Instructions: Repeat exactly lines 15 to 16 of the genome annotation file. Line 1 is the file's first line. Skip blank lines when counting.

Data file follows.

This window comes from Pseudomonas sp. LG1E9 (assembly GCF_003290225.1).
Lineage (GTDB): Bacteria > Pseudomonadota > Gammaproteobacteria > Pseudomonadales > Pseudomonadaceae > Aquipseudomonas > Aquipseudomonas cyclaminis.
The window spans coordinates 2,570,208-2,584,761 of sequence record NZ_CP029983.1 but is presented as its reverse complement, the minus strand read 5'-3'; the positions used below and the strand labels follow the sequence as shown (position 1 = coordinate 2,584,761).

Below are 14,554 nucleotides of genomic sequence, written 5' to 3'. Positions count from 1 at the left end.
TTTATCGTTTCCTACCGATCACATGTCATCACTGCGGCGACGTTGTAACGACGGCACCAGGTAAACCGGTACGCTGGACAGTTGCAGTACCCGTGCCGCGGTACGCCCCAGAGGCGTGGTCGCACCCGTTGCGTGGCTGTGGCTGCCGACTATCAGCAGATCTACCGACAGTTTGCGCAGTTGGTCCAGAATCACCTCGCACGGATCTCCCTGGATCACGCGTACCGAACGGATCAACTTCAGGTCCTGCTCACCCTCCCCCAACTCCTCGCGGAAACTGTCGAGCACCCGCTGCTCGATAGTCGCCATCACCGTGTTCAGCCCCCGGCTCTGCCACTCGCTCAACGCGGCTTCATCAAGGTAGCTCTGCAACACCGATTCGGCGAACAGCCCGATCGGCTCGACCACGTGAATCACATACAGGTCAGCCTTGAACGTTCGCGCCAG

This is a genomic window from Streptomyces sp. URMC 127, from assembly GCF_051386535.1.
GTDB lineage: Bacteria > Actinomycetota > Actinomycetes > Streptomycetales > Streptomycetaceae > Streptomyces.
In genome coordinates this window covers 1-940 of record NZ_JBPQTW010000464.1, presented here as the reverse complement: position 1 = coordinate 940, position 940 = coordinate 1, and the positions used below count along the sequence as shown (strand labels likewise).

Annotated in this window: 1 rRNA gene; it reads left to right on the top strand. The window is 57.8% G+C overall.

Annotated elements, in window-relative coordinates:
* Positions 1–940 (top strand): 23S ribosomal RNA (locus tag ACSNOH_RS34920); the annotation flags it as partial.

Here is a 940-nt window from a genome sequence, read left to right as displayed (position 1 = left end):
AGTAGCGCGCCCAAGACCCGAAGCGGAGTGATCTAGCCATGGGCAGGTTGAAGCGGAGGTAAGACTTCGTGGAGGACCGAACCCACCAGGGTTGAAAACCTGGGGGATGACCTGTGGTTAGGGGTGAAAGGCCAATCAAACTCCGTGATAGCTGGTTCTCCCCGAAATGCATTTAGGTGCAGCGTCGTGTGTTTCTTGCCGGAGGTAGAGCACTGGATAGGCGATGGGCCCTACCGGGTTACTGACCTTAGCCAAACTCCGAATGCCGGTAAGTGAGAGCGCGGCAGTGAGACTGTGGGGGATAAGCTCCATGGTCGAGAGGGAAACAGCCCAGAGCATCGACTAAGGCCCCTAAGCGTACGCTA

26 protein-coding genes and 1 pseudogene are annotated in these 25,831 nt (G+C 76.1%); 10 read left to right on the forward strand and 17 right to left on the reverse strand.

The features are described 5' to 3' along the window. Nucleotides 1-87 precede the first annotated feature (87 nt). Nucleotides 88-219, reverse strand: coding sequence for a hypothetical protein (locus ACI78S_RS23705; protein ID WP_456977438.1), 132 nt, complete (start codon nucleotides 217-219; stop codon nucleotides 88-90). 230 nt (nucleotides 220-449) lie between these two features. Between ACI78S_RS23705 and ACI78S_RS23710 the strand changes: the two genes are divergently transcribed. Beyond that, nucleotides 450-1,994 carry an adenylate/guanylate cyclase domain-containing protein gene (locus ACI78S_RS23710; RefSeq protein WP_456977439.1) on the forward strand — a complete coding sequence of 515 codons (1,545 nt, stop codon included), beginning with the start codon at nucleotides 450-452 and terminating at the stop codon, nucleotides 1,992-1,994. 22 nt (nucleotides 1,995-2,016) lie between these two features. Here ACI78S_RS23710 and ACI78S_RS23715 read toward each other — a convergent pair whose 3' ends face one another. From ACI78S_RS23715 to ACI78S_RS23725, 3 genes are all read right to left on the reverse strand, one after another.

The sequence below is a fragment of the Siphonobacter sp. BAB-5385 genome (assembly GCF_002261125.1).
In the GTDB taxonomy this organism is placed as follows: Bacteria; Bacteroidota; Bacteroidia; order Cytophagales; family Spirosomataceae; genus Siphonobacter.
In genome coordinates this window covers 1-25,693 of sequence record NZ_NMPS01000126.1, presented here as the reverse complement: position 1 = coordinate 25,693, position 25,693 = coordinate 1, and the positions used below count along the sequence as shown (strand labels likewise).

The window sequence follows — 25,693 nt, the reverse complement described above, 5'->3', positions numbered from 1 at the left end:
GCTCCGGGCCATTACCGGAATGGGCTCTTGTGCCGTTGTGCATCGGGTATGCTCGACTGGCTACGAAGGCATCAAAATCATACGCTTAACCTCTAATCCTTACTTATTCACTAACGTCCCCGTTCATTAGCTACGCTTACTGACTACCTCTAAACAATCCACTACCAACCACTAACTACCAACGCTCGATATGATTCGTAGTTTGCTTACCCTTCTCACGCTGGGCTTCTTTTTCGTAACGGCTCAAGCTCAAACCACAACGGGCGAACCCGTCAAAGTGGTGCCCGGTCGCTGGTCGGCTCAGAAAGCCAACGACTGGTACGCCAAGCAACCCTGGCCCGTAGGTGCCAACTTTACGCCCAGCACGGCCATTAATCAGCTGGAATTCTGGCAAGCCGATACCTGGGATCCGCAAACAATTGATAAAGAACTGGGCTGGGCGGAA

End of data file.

The features are described 5' to 3' along the window. Nucleotides 1-87 precede the first annotated feature (87 nt). Nucleotides 88-219, reverse strand: coding sequence for a hypothetical protein (locus ACI78S_RS23705; protein ID WP_456977438.1), 132 nt, complete (start codon nucleotides 217-219; stop codon nucleotides 88-90). 230 nt (nucleotides 220-449) lie between these two features. Between ACI78S_RS23705 and ACI78S_RS23710 the strand changes: the two genes are divergently transcribed. Beyond that, nucleotides 450-1,994 carry an adenylate/guanylate cyclase domain-containing protein gene (locus ACI78S_RS23710; RefSeq protein WP_456977439.1) on the forward strand — a complete coding sequence of 515 codons (1,545 nt, stop codon included), beginning with the start codon at nucleotides 450-452 and terminating at the stop codon, nucleotides 1,992-1,994. 22 nt (nucleotides 1,995-2,016) lie between these two features. Here ACI78S_RS23710 and ACI78S_RS23715 read toward each other — a convergent pair whose 3' ends face one another. From ACI78S_RS23715 to ACI78S_RS23725, 3 genes are all read right to left on the reverse strand, one after another.

The sequence below is a fragment of the Siphonobacter sp. BAB-5385 genome (assembly GCF_002261125.1).